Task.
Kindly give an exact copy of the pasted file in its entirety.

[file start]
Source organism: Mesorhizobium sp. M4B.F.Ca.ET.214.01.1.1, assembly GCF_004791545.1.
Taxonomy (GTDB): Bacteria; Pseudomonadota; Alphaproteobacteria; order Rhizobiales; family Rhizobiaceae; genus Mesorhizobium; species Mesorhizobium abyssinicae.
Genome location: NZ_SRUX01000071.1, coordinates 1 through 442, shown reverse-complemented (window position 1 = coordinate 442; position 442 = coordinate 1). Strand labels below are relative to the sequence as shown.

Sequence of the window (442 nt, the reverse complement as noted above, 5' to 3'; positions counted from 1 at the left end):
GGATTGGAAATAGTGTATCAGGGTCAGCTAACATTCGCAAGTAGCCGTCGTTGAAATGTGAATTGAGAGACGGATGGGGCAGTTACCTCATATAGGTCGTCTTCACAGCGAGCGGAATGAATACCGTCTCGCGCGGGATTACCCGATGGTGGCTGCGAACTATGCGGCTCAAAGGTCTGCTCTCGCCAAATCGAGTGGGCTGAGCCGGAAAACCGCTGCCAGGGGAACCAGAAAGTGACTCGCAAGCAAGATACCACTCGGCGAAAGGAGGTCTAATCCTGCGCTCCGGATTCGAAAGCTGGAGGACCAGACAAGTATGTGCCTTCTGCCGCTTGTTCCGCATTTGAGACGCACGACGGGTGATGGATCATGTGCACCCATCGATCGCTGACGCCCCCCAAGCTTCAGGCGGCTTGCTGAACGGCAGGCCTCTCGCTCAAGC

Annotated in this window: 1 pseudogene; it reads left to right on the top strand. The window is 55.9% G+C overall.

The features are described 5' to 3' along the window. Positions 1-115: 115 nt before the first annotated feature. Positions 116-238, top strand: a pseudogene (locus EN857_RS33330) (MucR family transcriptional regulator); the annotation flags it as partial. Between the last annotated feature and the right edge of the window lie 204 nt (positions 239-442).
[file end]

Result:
Source organism: Mesorhizobium sp. M4B.F.Ca.ET.214.01.1.1, assembly GCF_004791545.1.
Taxonomy (GTDB): Bacteria; Pseudomonadota; Alphaproteobacteria; order Rhizobiales; family Rhizobiaceae; genus Mesorhizobium; species Mesorhizobium abyssinicae.
Genome location: NZ_SRUX01000071.1, coordinates 1 through 442, shown reverse-complemented (window position 1 = coordinate 442; position 442 = coordinate 1). Strand labels below are relative to the sequence as shown.

Sequence of the window (442 nt, the reverse complement as noted above, 5' to 3'; positions counted from 1 at the left end):
GGATTGGAAATAGTGTATCAGGGTCAGCTAACATTCGCAAGTAGCCGTCGTTGAAATGTGAATTGAGAGACGGATGGGGCAGTTACCTCATATAGGTCGTCTTCACAGCGAGCGGAATGAATACCGTCTCGCGCGGGATTACCCGATGGTGGCTGCGAACTATGCGGCTCAAAGGTCTGCTCTCGCCAAATCGAGTGGGCTGAGCCGGAAAACCGCTGCCAGGGGAACCAGAAAGTGACTCGCAAGCAAGATACCACTCGGCGAAAGGAGGTCTAATCCTGCGCTCCGGATTCGAAAGCTGGAGGACCAGACAAGTATGTGCCTTCTGCCGCTTGTTCCGCATTTGAGACGCACGACGGGTGATGGATCATGTGCACCCATCGATCGCTGACGCCCCCCAAGCTTCAGGCGGCTTGCTGAACGGCAGGCCTCTCGCTCAAGC

Annotated in this window: 1 pseudogene; it reads left to right on the top strand. The window is 55.9% G+C overall.

The features are described 5' to 3' along the window. Positions 1-115: 115 nt before the first annotated feature. Positions 116-238, top strand: a pseudogene (locus EN857_RS33330) (MucR family transcriptional regulator); the annotation flags it as partial. Between the last annotated feature and the right edge of the window lie 204 nt (positions 239-442).